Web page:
Pandemic pandemonium

Nan Bahr, September 1, 2020

Twenty two weeks have now passed since I have spent more than a few hours at farther than 5 minutes from home. Twenty two weeks, or 154 days, edging up to half a year. Rather than dwell on the potential mental health crisis that may be looming for me, in the style of Sue Townsend’s  best selling novel The Woman who went to bed for a year, I thought I might choose positivity and list the things I have learned during this experience. Here are five of them.

  1. Ordering online turns simple shopping into something akin to Christmas morning each time the postie beeps at the gate. But beware, the online description often is completely out of kilter with the delivered reality. I have learned that life sized is not the same as life like. I have learned that if you are not scrupulously careful you can accidentally order 3 tubas. That’s right, 3 of those very large musical instruments. Also beware of the magical solutions for whitening teeth, cheap dental veneer packages (check this video), window crack solutions and so on.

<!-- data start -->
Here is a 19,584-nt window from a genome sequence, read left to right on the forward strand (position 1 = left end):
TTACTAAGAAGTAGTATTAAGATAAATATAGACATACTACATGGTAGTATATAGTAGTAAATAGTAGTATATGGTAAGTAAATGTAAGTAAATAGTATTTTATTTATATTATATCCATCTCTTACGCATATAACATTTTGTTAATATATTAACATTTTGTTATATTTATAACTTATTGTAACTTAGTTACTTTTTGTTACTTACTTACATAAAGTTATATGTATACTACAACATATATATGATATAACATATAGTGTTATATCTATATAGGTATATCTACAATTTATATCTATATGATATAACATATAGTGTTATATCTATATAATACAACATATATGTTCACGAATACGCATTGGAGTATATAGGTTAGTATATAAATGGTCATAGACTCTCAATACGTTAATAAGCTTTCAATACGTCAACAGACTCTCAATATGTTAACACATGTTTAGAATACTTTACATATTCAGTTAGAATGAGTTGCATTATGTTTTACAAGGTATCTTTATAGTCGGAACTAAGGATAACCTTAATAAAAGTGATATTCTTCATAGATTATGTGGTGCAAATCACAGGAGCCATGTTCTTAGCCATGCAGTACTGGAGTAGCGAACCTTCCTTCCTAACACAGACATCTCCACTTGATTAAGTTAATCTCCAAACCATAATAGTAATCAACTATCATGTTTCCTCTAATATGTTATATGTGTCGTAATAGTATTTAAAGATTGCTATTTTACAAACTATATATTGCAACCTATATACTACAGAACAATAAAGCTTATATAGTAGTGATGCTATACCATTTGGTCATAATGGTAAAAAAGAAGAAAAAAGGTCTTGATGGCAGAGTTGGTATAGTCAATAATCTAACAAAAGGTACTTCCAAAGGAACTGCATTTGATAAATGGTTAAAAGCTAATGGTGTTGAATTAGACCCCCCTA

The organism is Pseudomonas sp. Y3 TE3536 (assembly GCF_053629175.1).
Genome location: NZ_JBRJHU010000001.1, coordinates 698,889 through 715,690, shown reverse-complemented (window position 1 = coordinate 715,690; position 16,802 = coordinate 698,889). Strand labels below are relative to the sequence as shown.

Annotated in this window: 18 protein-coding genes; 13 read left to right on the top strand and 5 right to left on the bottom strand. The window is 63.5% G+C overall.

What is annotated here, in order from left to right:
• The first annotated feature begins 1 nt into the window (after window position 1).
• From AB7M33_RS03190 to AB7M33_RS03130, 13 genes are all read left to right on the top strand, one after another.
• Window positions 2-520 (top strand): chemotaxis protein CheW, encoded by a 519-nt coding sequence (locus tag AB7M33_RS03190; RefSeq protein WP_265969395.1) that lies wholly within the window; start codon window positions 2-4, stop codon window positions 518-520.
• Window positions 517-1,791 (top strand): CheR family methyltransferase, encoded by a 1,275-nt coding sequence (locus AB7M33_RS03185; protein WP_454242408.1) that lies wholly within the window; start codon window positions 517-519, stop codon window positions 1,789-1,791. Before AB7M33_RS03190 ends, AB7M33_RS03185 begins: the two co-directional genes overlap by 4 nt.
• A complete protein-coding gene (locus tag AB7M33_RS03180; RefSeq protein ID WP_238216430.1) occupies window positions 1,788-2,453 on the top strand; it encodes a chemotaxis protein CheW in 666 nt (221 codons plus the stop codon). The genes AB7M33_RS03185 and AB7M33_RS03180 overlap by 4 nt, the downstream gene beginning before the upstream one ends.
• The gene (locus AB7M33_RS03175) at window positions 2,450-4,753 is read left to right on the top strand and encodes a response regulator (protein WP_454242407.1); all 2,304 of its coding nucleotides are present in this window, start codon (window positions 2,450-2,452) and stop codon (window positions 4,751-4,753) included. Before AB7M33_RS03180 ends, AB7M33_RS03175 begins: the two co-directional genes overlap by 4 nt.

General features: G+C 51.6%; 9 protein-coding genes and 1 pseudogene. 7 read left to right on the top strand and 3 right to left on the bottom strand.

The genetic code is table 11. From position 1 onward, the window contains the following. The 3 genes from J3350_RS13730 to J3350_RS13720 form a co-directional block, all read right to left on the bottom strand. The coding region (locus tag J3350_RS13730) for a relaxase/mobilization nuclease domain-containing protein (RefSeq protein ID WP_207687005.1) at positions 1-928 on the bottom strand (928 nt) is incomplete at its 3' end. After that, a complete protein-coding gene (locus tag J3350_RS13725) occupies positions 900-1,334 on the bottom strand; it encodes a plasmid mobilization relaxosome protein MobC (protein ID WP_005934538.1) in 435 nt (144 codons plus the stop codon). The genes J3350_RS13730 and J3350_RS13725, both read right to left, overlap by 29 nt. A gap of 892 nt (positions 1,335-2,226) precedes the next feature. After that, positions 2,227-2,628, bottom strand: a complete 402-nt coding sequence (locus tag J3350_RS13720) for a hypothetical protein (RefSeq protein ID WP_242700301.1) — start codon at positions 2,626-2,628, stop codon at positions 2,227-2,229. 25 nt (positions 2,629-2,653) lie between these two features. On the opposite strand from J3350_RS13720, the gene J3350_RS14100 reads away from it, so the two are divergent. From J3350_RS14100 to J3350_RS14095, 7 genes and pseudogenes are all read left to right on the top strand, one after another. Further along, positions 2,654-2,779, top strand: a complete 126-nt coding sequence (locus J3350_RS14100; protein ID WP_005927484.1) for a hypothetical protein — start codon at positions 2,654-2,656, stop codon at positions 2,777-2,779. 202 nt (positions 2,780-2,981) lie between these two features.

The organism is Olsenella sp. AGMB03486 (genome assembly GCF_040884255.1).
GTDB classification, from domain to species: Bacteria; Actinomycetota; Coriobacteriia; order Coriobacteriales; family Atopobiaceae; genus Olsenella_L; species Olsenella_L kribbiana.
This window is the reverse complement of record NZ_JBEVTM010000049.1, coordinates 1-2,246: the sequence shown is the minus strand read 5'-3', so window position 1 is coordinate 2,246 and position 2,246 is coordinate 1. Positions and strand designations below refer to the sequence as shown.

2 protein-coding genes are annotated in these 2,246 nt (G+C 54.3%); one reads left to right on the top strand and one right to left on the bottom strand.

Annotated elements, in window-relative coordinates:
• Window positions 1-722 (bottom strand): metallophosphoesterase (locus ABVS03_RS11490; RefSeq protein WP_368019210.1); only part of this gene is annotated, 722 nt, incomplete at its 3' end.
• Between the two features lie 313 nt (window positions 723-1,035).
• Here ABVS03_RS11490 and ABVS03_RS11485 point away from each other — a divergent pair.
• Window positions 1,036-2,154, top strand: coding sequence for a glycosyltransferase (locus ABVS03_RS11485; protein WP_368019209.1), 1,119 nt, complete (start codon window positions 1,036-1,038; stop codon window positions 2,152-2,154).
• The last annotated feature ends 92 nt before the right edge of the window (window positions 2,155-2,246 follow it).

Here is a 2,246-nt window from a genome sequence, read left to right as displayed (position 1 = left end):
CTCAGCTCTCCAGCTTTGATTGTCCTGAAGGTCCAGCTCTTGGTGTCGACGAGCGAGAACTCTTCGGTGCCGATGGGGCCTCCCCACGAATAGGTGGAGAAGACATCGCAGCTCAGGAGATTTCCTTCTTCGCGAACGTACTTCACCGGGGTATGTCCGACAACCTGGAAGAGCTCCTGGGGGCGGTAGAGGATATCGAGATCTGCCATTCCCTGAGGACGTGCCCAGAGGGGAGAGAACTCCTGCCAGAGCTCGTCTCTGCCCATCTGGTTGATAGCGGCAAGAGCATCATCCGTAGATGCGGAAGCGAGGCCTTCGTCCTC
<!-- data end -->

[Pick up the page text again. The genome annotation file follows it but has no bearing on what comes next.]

2. My dog and I have a new relationship. But again, beware. The dog is still a dog, and although you might feel more normal pretending that you have a human to speak to if you dress the dog in jumpers, t-shirts, hoodies, or one-sies (yes again the magic of online shopping), the bottom line is … you are not being normal!
  3. You can reacquaint yourself with a range of home based hobbies. But … a 3000 piece jigsaw, a 4000 piece dominoes construction, learning Latin, building a car from Lego®, all at the same time as completing a paint by numbers of your own dog … is probably over the top.
  4. Home renovations are also fantastic during a pandemic. Yet this is where pandemonium can really emerge. For example, it is highly unlikely that any You-tube lesson on tessellated tiling of your front porch will be sufficient to match your skills with a professional. Last but not least;
  5. It is lovely to be able to work at home, no travel time, no morning circus trying to get ready for the day. But, and this is the big butt, the whole experience is just that little bit too close to the kitchen, the fridge, the pantry, and online grocery shopping can lift your resources literally into the gourmet realms. This can lead to a degree of dormancy that will pile on the sedentary pounds.

For all the craziness, the home is where the pandemonium is during this pandemic. Is this the new normal?

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